Any time you see the phrase “NEW LOOK,” beware. It usually means the size has changed. Sure enough. They reduced the size from 64oz. to 60oz. The price…was still the same.
I don’t know about you guys, but I HATE this kind of inflation. I would rather the company just raise their prices than to try to be sneaky about it.
Anyway, when I got home I did a quick search and found a customer complaint regarding the new bottle size on Ocean Spray’s facebook page. This was their response (keep in mind that this response was written by someone who works for Ocean Spray):
“Hi Ethan, We understand your frustration. We did reduce our 100% juice drink bottles from 64 to 60 ounces to accommodate the rising costs in the bottling materials and juice concentrate used in our 100% line. We chose not to pass these rising costs onto the consumer, and therefore chose the alternative of reducing the bottle size. We still have a variety of 64 oz. options and would be happy to discuss with you further at 800-662-3263.”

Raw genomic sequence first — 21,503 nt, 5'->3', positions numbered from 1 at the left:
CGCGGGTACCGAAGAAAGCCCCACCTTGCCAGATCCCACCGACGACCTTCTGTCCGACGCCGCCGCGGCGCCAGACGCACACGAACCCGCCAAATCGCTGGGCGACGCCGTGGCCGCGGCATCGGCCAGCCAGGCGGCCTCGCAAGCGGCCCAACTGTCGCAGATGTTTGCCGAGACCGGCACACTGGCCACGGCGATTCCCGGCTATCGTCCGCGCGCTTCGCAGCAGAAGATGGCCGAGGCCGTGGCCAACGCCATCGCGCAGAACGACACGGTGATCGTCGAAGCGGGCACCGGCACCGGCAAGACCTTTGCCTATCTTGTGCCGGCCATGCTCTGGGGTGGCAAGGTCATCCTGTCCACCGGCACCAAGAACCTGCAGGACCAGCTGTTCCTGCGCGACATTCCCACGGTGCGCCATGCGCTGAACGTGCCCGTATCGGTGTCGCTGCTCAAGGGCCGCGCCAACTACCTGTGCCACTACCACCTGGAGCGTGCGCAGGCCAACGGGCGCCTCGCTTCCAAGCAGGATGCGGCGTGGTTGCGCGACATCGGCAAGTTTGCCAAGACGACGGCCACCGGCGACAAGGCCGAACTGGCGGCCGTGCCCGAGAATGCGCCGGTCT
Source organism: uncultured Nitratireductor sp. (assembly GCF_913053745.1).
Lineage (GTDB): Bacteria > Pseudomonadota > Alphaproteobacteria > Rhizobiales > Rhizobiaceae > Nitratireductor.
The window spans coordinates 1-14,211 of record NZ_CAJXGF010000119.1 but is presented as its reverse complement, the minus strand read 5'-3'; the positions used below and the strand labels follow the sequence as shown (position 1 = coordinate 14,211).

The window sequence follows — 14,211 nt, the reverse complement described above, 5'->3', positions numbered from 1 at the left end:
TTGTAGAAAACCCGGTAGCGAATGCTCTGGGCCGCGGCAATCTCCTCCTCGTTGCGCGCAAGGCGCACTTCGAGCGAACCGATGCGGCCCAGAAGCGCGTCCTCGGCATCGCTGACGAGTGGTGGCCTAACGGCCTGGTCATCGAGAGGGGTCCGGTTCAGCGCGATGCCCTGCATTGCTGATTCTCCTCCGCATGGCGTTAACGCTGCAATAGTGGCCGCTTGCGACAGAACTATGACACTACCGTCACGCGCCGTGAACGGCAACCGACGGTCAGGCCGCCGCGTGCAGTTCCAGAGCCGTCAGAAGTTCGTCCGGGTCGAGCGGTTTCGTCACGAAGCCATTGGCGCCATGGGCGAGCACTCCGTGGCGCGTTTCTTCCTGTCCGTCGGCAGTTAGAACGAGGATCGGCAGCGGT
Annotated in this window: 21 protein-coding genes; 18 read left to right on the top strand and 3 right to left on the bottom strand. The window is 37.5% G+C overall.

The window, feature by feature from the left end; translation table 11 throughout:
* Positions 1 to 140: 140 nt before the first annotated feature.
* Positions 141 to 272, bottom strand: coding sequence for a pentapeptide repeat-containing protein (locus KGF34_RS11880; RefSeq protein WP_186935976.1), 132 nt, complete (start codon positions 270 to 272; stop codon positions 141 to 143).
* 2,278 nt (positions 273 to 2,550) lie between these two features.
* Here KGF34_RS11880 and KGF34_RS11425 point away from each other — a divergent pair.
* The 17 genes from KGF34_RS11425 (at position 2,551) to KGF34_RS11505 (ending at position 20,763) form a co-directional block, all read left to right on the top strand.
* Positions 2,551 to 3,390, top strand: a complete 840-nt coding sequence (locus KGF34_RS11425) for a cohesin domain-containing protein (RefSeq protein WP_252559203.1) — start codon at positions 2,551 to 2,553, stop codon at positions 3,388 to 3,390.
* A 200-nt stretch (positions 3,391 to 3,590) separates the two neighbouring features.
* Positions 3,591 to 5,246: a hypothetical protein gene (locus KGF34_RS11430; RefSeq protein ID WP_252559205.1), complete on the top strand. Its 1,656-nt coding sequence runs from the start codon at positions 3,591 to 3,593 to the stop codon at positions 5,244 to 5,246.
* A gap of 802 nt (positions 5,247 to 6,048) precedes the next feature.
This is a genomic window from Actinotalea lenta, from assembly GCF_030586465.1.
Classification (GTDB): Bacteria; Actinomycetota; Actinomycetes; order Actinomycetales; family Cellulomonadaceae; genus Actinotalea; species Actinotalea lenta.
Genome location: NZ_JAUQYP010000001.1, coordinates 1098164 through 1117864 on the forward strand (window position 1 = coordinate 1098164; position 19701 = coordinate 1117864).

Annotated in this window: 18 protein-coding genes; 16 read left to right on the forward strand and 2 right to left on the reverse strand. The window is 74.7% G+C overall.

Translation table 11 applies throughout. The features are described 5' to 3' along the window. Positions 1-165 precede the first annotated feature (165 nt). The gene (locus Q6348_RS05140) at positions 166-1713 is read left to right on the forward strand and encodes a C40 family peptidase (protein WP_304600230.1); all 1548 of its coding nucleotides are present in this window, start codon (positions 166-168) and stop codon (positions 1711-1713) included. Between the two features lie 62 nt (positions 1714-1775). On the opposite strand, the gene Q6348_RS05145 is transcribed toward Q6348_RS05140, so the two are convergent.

So a reduction in the container size&151;while the price remains the same&151;ISN’T passing the rising costs onto the consumer? Did I really just read that?
I paid $2.97 for a 60oz. container (basically $.05 per ounce). Had I paid that same price per ounce for a 64oz. container, I would have paid $3.17. That’s the equivalent of a 6.7% price increase. IT IS A PRICE INCREASE.
I would rather companies just be honest with their customers rather than trying to treat us as if we are stupid.
By JLP | November 12, 2013
This is just comical to me.
The cause for the inflation?
“The amount of bolívares in circulation rose 70% over the past year, a clear sign the government is printing ever larger amounts of money to stoke a slowing economy.”
So, the government floods the economy with new money, prices rise, and the government moves to cap prices. Pretty crazy, isn’t it?
By JLP | October 30, 2013
Today’s quote of the day comes to us from Robert Greene in his book, The 48 Laws of Power*: